February 16, 2021, Video: "The struggles by persons with disabilities for social and economic justice have been articulated increasingly within a rights framework. The most prominent expression of this strategy was the adoption in 2006 by the United Nations of the Convention on the Rights of Persons with Disabilities (CRPD), a holistic human rights treaty that contains not only civil and political rights, but also recognizes economic and social rights. Such rights are essential for the more than one billion persons with disabilities worldwide, eighty percent of whom live in the developing world and regularly experience material and social exclusion. These challenges are equally present within developed countries, for example the unemployment rate in the United States among working age adults with disabilities is currently nearing eighty percent. The turn towards international human rights raises a number of questions and challenges: How is disability social rights accommodated within moral and political theory? How does disability theory dovetail with existing and potential social rights theory, jurisprudence, and practice? How are international disability rights and norms translated into diverse social, economic, and cultural contexts? What are the key obstacles and dilemmas to the implementation of disability social rights? What potential opportunities and restrictions might arise from pursuing justice through disability social rights?"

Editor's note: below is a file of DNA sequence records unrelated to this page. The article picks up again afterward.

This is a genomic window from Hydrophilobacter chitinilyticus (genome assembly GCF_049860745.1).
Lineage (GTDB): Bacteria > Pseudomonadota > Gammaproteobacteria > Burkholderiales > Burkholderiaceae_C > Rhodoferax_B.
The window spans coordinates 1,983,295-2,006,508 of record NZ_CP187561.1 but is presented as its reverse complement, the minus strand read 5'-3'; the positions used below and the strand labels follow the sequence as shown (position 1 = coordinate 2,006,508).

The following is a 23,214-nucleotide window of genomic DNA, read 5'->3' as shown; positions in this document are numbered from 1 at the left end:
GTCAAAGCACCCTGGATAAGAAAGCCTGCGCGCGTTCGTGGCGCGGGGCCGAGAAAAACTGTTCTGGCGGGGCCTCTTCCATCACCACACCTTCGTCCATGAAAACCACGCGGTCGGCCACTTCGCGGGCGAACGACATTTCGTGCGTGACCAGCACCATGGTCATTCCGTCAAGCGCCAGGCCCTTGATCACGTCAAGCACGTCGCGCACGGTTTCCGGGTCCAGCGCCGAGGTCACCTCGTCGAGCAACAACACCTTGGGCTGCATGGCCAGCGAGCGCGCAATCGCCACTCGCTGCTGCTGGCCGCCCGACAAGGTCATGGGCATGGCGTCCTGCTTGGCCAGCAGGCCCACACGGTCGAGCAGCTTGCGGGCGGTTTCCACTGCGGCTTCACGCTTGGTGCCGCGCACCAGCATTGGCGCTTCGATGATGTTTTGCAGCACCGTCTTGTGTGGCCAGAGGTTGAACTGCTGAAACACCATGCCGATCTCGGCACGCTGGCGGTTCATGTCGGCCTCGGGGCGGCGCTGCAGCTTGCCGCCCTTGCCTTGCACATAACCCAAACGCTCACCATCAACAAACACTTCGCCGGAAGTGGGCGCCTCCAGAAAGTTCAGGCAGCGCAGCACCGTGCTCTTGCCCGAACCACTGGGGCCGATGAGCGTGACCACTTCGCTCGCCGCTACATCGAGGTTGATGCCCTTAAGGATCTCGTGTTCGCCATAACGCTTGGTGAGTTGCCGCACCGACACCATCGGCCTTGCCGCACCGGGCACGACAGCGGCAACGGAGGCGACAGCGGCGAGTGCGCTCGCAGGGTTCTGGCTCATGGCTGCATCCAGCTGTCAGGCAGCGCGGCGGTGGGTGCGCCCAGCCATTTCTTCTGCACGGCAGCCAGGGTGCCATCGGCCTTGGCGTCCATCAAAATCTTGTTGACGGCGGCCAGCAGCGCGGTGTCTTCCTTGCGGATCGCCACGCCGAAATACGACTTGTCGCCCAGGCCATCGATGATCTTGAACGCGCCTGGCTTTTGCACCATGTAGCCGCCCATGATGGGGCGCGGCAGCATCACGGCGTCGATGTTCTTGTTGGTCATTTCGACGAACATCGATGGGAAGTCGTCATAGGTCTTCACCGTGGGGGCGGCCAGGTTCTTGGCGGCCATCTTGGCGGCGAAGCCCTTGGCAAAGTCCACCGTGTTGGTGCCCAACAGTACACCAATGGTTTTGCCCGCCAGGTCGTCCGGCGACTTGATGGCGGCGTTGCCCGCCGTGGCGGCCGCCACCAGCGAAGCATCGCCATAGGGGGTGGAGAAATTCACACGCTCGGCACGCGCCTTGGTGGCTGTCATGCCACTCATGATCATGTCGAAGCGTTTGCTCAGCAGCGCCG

Non-HKS Harvard Author Website - Michael Ashley Stein